Live Reviews

Old Crow Medicine Show at Red Rocks Amphitheatre (photos, review)

Thunderstorms and ominous black clouds threatened the crowd at Red Rocks Amphitheatre on Wednesday night, but a barrage of fiddles and old-time Americana music seemed to keep the rain at bay as members of Nashville, Tenn., string band Old Crow Medicine Show strummed their way through a sold-out, headlining show at the coveted Colorado venue.

 

True, some lightning strikes could be spied out in the east, almost framing a giant, blood-orange moon low on the horizon. But barely a drop of rain fell as the band blazed through a two-hour set of original songs spanning its 17-year career, with some wonderful covers sprinkled in for good measure.

California band The Devil Makes Three warmed up the stage, playing about an hour’s-worth of upbeat songs with catchy choruses, including “Gracefully Facedown,” Doc Watson’s “Walk on Boy,” “Dragging All Those Chains,” “Old No. 7″ and a new song referencing Daniel in the lion’s den.

“It’s been the shortest 12 years in the life of any band… we love what we do,” the band’s frontman reminisced at the end of the set.

After a short break, the stage lights went out and a lone figure appeared, plucking a few notes on a banjo. It was none other than Gov. John Hickenlooper, who proclaimed, “Are you ready to hear some of the greatest music you’ve ever heard? Well, at least since last year.” Hickenlooper is a self-proclaimed fan of OCMS, having jumped up on stage with them to perform just last summer (also at Red Rocks).

The seven members of Old Crow Medicine Show then took to the stage, kicking things off with “Brushy Mountain Conjugal Trailer” from 2014’s “Remedy,” followed by fiddle-heavy “Alabama High Test” from “Tennessee Pusher.”

The Colorado flavor didn’t end with the governor’s introduction: “Ladies and gentlemen, welcome to our Mile High Crows fest up in the clouds,” remarked frontman and co-founder Ketch Secor between songs. “We’ve been waiting all year for our return to Red Rocks,” he later said.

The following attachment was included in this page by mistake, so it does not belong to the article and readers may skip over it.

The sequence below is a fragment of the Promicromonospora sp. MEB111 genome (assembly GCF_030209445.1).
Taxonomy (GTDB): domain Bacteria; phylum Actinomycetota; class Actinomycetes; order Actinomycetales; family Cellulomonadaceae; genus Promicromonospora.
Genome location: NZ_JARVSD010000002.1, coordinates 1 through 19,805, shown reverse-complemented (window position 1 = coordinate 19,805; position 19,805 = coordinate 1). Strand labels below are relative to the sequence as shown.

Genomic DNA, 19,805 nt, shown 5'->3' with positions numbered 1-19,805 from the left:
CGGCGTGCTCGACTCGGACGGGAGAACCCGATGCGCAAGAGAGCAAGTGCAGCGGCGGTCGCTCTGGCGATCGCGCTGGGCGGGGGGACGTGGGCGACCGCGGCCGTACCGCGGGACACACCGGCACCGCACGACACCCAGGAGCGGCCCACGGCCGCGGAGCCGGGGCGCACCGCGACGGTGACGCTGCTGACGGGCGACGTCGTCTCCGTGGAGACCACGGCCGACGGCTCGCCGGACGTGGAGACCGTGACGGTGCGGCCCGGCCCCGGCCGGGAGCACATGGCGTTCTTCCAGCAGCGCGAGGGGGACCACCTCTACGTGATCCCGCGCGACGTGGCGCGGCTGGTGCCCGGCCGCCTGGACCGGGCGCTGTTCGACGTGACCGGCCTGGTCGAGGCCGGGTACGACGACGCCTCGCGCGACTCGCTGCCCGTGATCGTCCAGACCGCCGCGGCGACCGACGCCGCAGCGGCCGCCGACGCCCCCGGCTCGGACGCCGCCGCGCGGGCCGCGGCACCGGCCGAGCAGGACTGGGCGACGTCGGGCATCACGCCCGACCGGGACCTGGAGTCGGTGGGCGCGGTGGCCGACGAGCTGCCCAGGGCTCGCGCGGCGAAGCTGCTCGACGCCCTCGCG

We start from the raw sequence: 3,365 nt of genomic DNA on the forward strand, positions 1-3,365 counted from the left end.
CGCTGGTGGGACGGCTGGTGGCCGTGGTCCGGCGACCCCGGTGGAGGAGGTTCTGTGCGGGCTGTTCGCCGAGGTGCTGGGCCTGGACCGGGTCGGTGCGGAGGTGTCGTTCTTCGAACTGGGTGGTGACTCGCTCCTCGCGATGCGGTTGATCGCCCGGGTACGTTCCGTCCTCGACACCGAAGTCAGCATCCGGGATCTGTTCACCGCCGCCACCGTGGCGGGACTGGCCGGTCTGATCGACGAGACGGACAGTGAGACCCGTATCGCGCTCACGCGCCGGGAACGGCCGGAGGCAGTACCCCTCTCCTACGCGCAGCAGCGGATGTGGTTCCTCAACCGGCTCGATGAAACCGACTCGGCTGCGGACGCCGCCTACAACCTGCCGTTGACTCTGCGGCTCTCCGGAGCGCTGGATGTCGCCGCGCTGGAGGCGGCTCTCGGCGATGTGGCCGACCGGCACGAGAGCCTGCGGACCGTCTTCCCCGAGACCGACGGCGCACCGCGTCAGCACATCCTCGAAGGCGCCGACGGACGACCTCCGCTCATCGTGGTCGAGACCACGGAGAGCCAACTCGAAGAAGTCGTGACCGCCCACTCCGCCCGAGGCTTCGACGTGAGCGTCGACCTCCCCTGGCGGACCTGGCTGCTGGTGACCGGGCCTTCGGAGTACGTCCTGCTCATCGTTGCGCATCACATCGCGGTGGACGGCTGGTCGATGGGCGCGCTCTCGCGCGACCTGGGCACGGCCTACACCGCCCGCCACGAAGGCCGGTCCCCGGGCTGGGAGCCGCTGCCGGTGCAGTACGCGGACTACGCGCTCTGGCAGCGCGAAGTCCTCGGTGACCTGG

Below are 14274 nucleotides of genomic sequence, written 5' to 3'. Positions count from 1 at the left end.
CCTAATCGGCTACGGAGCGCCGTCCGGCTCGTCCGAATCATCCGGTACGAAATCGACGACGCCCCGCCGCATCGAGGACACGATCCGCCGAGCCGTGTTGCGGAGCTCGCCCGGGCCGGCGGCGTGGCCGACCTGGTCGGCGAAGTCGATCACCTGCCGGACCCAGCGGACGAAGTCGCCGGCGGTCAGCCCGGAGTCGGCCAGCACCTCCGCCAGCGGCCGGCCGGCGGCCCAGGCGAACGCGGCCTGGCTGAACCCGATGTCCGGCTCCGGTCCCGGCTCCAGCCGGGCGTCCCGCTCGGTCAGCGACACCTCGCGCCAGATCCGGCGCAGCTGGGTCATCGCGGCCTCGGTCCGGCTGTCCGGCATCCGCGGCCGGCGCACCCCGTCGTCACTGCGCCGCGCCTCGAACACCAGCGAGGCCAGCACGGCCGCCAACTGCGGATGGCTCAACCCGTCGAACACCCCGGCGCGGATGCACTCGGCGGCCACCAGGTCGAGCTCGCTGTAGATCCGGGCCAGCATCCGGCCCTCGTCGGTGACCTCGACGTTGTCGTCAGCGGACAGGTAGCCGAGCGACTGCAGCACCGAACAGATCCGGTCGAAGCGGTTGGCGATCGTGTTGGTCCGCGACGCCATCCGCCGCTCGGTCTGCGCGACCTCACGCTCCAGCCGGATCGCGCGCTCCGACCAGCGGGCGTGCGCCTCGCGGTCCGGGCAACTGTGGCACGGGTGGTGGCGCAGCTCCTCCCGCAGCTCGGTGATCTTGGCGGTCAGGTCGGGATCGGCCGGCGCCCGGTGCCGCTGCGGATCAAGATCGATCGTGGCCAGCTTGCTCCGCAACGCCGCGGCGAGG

Members of the band have either spent a significant time in Colorado or maybe put their heads down for some serious homework before last night’s show. Between-song banter from Secor was filled with an abundance of Colorado nods; in fact, there were no less than 10 Colorado references, including Mile High, Rocky Mountain, the I-70 corridor, Glenwood Canyon, Fort Collins, Grand Junction, the Platte River and Montrose. Secor also noted, “We worked our way up from (playing) Cervantes’ and the Bluebird.” So it was only natural that OCMS then covered a John Denver song, 1974’s “Annie’s Song.”

Other highlights of Old Crow Medicine Show’s set included “Bootlegger’s Boy,” from “Carry Me Back,” in which Secor and Chance McCoy — dressed in a red suit — spun around the stage while dueling with fiddles; “Down Home Girl,” from “Big Iron World;” Secor’s ear-piercing harmonica during “Mississippi Saturday Night;” and drug classic “Methamphetamine,” with lyrics “It’s gonna rock you like a hurricane / It’s gonna rock you till you lose sleep / It’s gonna rock you till you’re out of a job / It’s gonna rock you till you’re out on the street / It’s gonna rock you till you’re down on your knees / It’s gonna have you begging pretty please / It’s gonna rock you like a hurricane / Methamphetamine.”

After the song, as a seemingly sarcastic afterthought, Secor urged, “Kids, don’t try that at home.” And then, “It’s all downhill from here boys, literally,” yet another Red Rocks reference.

The band paid tribute to the late B.B. King with “CC Rider,” off 2004’s “O.C.M.S.” which was not complete without a whistling solo, and the crowd went completely nuts when “Carry Me Back to Virginia” was played.

Of course, the band’s signature song, “Wagon Wheel,” which was co-written with Bob Dylan, was played. And of course the crowd sang the chorus a capella, sending shivers across the whole amphitheatre.

Toward the end of its set, four band members gathered around one single microphone for a few of their own a capella songs, “like the good old days.”

Some folks cleared out early, at around 10:30 p.m., which allowed for more room for diehard fans to energetically dance in the stands during the last few numbers.

Old Crow Medicine Show ended its set with a few more covers, starting with Tom Petty’s “I Won’t Back Down,” and ending with Creedence Clearwater Revival’s “Bad Moon Rising,” with another appearance from The Devil Makes Three.

“Looks like we’re in for nasty weather,” the band (and, originally, John Fogerty) sang. But Old Crow Medicine Show made sure that wasn’t a problem as audience members’ raincoats and umbrellas went entirely unused.